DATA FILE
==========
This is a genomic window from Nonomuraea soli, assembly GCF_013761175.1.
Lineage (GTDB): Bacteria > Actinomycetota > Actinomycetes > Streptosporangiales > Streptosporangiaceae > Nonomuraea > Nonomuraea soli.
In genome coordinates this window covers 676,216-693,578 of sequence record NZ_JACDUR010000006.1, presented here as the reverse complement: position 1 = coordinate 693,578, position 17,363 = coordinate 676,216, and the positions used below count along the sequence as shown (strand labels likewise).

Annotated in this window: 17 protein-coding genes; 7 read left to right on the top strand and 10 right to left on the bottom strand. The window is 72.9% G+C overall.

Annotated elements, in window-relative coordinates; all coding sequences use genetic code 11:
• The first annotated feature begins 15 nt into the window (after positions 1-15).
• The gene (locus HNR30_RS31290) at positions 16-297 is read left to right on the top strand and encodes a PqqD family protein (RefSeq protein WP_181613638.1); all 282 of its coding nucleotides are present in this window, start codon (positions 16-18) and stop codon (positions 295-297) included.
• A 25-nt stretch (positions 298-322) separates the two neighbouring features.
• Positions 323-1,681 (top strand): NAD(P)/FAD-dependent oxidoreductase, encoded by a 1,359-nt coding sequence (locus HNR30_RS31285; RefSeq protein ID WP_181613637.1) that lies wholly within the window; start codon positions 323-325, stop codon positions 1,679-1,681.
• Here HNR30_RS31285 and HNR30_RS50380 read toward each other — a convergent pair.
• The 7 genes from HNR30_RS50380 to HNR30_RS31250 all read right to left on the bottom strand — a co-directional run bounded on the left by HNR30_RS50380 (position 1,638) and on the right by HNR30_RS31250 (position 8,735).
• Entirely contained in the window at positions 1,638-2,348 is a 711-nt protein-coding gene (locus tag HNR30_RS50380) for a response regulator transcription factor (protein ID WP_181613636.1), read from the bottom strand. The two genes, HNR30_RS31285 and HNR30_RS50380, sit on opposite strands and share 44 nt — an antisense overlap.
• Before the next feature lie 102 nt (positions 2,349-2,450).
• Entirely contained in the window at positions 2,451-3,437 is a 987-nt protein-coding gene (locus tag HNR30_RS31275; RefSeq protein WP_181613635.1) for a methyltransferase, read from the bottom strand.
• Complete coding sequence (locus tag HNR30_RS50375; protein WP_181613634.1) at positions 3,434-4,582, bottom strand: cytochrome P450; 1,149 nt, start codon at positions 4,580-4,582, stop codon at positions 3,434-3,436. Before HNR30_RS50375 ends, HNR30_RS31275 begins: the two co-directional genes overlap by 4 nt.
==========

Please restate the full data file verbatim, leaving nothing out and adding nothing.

This is a genomic window from Nonomuraea soli, assembly GCF_013761175.1.
Lineage (GTDB): Bacteria > Actinomycetota > Actinomycetes > Streptosporangiales > Streptosporangiaceae > Nonomuraea > Nonomuraea soli.
In genome coordinates this window covers 676,216-693,578 of sequence record NZ_JACDUR010000006.1, presented here as the reverse complement: position 1 = coordinate 693,578, position 17,363 = coordinate 676,216, and the positions used below count along the sequence as shown (strand labels likewise).

Annotated in this window: 17 protein-coding genes; 7 read left to right on the top strand and 10 right to left on the bottom strand. The window is 72.9% G+C overall.

Annotated elements, in window-relative coordinates; all coding sequences use genetic code 11:
• The first annotated feature begins 15 nt into the window (after positions 1-15).
• The gene (locus HNR30_RS31290) at positions 16-297 is read left to right on the top strand and encodes a PqqD family protein (RefSeq protein WP_181613638.1); all 282 of its coding nucleotides are present in this window, start codon (positions 16-18) and stop codon (positions 295-297) included.
• A 25-nt stretch (positions 298-322) separates the two neighbouring features.
• Positions 323-1,681 (top strand): NAD(P)/FAD-dependent oxidoreductase, encoded by a 1,359-nt coding sequence (locus HNR30_RS31285; RefSeq protein ID WP_181613637.1) that lies wholly within the window; start codon positions 323-325, stop codon positions 1,679-1,681.
• Here HNR30_RS31285 and HNR30_RS50380 read toward each other — a convergent pair.
• The 7 genes from HNR30_RS50380 to HNR30_RS31250 all read right to left on the bottom strand — a co-directional run bounded on the left by HNR30_RS50380 (position 1,638) and on the right by HNR30_RS31250 (position 8,735).
• Entirely contained in the window at positions 1,638-2,348 is a 711-nt protein-coding gene (locus tag HNR30_RS50380) for a response regulator transcription factor (protein ID WP_181613636.1), read from the bottom strand. The two genes, HNR30_RS31285 and HNR30_RS50380, sit on opposite strands and share 44 nt — an antisense overlap.
• Before the next feature lie 102 nt (positions 2,349-2,450).
• Entirely contained in the window at positions 2,451-3,437 is a 987-nt protein-coding gene (locus tag HNR30_RS31275; RefSeq protein WP_181613635.1) for a methyltransferase, read from the bottom strand.
• Complete coding sequence (locus tag HNR30_RS50375; protein WP_181613634.1) at positions 3,434-4,582, bottom strand: cytochrome P450; 1,149 nt, start codon at positions 4,580-4,582, stop codon at positions 3,434-3,436. Before HNR30_RS50375 ends, HNR30_RS31275 begins: the two co-directional genes overlap by 4 nt.